Mad Scientess Jane Expat
I think I admire Banksy in part because he quickly grasped not only the futility of trying to prevent others from stealing or copying your work but also the danger involved in attaching your identity to it once you've shared it. Unless you let go of it completely, or create a false persona to which it can be attached, you set yourself up to have your judgment twisted by others. Creative work takes time and energy, so unless you have another means by which to make a living that doesn't completely sap you, or you have a patron, a visual artist can't afford this luxury. If you have it, you should take it, or it's very likely that your passion will be crushed by your ego. By relinquishing your identity, you can die while you're still alive.
Wow. That really gives me some kind of chill everytime I look at it and read the bit underneath. I love it. And it's so true.
Wow, that's a very insightful thought about creativity. There are forces in the little weird professional horror fiction circle that go absolutely bugfuck about copying and copyrights -- and that bit about identity and wrapping yourself up in your art is all too true. That's one of the reasons why it's been five years, and I still haven't finished my novel: it's me and I have no desire to show off some flawed version of me to the world (the depressive in me says, I'm already flawed enough), but I'm not sure how to make it perfect.
Well, in French an orgasm is "the little death," right? So maybe Arse More-endy isn't necessarily a wrong-headed interpretation, depending on one's proclivities. ;-D
2006-04-20 18:17 (UTC)
All that picture needs is a rat (which is what I thought the darker stone was, at first).
perhaps graffiti it in, Banksy style?
2006-04-21 19:45 (UTC)
Or befriend a rat?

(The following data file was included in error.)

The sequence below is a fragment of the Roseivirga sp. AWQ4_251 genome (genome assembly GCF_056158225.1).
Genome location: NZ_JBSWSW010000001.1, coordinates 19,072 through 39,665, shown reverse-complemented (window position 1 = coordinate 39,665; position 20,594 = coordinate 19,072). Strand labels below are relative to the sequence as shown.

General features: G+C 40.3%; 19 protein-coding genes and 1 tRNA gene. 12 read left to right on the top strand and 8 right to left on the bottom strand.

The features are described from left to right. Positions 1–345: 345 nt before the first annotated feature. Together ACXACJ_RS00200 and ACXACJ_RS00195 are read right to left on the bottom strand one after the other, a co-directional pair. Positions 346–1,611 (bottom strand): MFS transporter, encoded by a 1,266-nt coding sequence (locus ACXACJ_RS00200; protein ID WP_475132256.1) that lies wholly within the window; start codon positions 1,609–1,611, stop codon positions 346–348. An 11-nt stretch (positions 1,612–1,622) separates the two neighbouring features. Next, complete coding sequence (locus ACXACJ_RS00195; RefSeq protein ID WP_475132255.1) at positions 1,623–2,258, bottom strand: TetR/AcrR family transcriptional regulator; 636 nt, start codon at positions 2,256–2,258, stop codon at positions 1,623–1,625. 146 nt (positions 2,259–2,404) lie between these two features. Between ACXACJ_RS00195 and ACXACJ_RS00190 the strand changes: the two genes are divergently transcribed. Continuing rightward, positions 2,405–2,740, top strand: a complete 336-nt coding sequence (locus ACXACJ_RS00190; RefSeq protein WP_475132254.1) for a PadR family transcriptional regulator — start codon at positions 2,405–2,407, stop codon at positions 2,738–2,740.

Put it as a backdrop to your rat cage. Brilliant.
"There will always be another rat. Now: onward. Things to do. People to damage." -- Mr. Croup
When I was in senior in college and not sure if I should do science or maybe pursue art, a wise professor advised me that if I'm meant to be an artist, then I will have no choice in the matter. I'm not an artist. I like the idea that art is something that your being has to create, but once expressed you don't own it any more than your breath. Realistically, I have that sense of ownership you spoke of, but I agree, it's best to let that go. Your comments remind me of the Buddhist idea of nonattachment. Difficult to accomplish, but wise.
I've always been of the opinion that most of our limitations are self-imposed. If you decide you're bad at maths, that's a choice. I mean, I don't discount the notion that there may be some genetic predisposition towards certain types of learning, but for the most part, I think people don't give themselves much of a chance to explore before making a lasting judgment on their abilities and shutting doors on themselves. (I'm including myself in that tendency as well, btw.)
I think that the most internal satisfaction is derived from the act of creation. Once a piece is finished, the first thing I want to do is show it to someone, of course. But as soon as I do that, my level of satisfaction acquires dependencies. Sometimes that can be very positive, if someone has a lot of enthusiasm for the work or even if they have some helpful criticism. Since I don't get to choose the way that other people react, it's probably better to simply let that go and focus on enjoying the process of creation. It goes against all the whisperings of ego and the typical notion of success, which usually involves widespread recognition and acknowledgment by others.
I think the green tinge of the moss adds something to it.
You make an excellent point, and I think I'm going to have a little think about it.
I'm glad you like it, thank you.
If you want to talk about it next time we meet up, that would be excellent.